Florida Executes Mentally Ill Multiple Murderer John Errol Ferguson Despite Constitutional Prohibition
Florida executed a paranoid schizophrenic multiple murderer on Monday, violating the constitution’s ban on putting mentally ill individuals to death.
The Miami Herald reports 65-year-old John Errol Ferguson was pronounced dead at 6:17 pm Monday, 16 minutes after being administered a lethal injection at Florida State Prison in Starke.
Ferguson was part of a group that killed six people during a 1977 Carol City home invasion robbery. It was the worst mass murder in Miami-Dade history at the time. The following year, Ferguson murdered a teen couple from Hialeah, raping the girl before killing her. He is also suspected of, but was never charged with, murdering an elderly couple at a Miami motel.
Prior to the Carol City murders, Ferguson had been diagnosed with paranoid schizophrenia, with evidence of active psychosis. Multiple medical examinations concluded that he was grossly psychotic, insane and incompetent. The Guardian reports Ferguson was first diagnosed as having visual hallucinations by a Florida prison psychologist in 1965. Ferguson believed he was the ‘immortal prince of God,’ endowed with superhuman powers which included the ability to control the sun. He remained a deeply disturbed individual right up until the end of his life.
“I just want everyone to know that I am the prince of God and I will rise again,” Ferguson declared just before his execution.
Ben Lewis, Ferguson’s attorney, had filed an 11th hour petition with the US Supreme Court last week describing the extent of his mental illness. In 2007, the Court ruled in Panetti v. Quarterman that individuals condemned to death may not be executed if they do not have a “rational understanding” of the reason why they are to be killed.
Ferguson believed he was to be executed because there was a conspiracy to stop him from using his superpowers, and that his execution was a plot by the state of Florida to thwart his ascension as ‘prince of God.’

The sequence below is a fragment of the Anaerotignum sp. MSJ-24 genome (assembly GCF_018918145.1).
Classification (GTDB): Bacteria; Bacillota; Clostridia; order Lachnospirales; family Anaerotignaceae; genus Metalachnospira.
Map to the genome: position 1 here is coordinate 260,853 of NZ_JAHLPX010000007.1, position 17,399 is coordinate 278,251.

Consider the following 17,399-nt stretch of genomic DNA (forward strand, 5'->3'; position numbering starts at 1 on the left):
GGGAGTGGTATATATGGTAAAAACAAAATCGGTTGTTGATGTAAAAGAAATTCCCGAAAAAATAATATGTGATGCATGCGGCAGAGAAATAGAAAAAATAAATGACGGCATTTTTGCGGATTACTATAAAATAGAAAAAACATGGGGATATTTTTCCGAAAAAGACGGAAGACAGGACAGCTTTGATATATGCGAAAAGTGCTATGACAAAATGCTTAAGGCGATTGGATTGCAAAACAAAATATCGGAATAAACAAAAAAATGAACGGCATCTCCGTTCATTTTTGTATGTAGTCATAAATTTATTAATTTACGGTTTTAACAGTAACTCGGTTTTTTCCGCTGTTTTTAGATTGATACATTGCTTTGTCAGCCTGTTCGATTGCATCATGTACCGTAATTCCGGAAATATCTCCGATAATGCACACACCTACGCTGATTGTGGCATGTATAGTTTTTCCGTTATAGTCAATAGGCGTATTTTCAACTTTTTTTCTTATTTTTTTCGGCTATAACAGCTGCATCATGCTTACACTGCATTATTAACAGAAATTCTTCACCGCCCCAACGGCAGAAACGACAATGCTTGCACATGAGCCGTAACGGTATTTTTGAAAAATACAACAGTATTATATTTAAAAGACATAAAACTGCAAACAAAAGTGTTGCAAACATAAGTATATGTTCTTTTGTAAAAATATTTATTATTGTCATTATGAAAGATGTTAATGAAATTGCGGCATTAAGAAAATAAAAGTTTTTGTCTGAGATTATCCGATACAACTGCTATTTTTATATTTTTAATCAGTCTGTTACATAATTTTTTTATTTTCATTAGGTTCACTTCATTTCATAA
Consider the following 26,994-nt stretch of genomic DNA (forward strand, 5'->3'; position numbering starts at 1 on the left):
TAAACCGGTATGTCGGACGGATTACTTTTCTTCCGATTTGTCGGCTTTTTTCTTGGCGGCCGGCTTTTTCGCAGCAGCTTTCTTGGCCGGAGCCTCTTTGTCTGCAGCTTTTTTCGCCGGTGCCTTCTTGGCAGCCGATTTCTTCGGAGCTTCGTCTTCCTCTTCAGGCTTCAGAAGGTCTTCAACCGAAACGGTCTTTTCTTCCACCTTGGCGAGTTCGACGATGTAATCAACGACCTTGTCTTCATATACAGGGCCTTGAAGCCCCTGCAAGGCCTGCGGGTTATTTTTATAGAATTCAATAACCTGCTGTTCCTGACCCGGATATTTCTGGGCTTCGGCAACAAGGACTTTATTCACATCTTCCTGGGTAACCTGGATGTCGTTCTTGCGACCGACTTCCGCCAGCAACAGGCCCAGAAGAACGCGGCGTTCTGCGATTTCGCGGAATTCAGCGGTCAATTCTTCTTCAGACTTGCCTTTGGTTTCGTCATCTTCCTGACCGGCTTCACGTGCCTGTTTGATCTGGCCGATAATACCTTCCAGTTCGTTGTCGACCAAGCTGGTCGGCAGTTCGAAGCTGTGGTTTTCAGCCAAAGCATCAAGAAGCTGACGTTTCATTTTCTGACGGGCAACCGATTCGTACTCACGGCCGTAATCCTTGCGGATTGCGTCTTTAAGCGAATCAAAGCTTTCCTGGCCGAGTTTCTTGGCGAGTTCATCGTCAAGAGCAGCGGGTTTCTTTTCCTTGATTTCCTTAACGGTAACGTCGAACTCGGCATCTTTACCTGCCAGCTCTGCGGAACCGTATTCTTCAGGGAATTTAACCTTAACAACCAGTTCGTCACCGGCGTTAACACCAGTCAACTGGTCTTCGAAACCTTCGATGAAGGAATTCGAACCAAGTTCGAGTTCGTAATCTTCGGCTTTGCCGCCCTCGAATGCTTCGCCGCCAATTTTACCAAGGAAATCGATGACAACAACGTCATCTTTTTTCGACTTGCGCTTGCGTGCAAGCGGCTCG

The state of Florida found that Ferguson was eligible for execution because his belief in his immortality was shared by millions of Christians. Upon appeal, a federal court concurred with Florida, although a dissenting judge said the application of the law in the case was “patently wrong.”
“Constitutional law is clear on this point: killing the severely mentally ill violates the Eighth Amendment’s protection against cruel and unusual punishment,” ACLU of Florida spokesman Baylor Johnson told MSNBC. “And John Ferguson’s history makes it clear that he [was] severely mentally ill.”
Lawyer Christopher Handman said the Supreme Court should have issued a last-minute stay of execution.
“[Ferguson] has a fixed delusion that he is the ‘prince of God’ who cannot be killed and will rise up after his execution to fight alongside Jesus and save America from a communist plot,” Handman told the Herald. “He has no rational understanding of the reason for his execution or the effect the death penalty will have on him.”
But relatives of Ferguson’s victims weren’t buying it.
Michael Worley, whose 17-year-old sister Belinda Worley was killed after being raped by Ferguson in 1978, expressed satisfaction at Ferguson’s killing.
“Thank goodness justice finally prevailed and he was finally executed,” Worley told the Herald. “I think he got off easy compared to what he did to the victims.” Worley added he did not believe Ferguson, whose insanity he said was “fabricated and coached,” was really mentally ill.
Although banned under the constitutional prohibition of “cruel and unusual punishment,” multiple US states still execute the mentally ill and mentally disabled. Most recently, Texas executed Marvin Wilson in August 2012. Wilson’s IQ was determined to be 61, nine points below the threshold of mental retardation.
Tagged Belinda Worley, capital punishment, death penalty, eighth amendment, Florida executions, John Errol Ferguson, John Ferguson execution, mentally ill executions, Panetti v. Quarterman, unconstitutional execution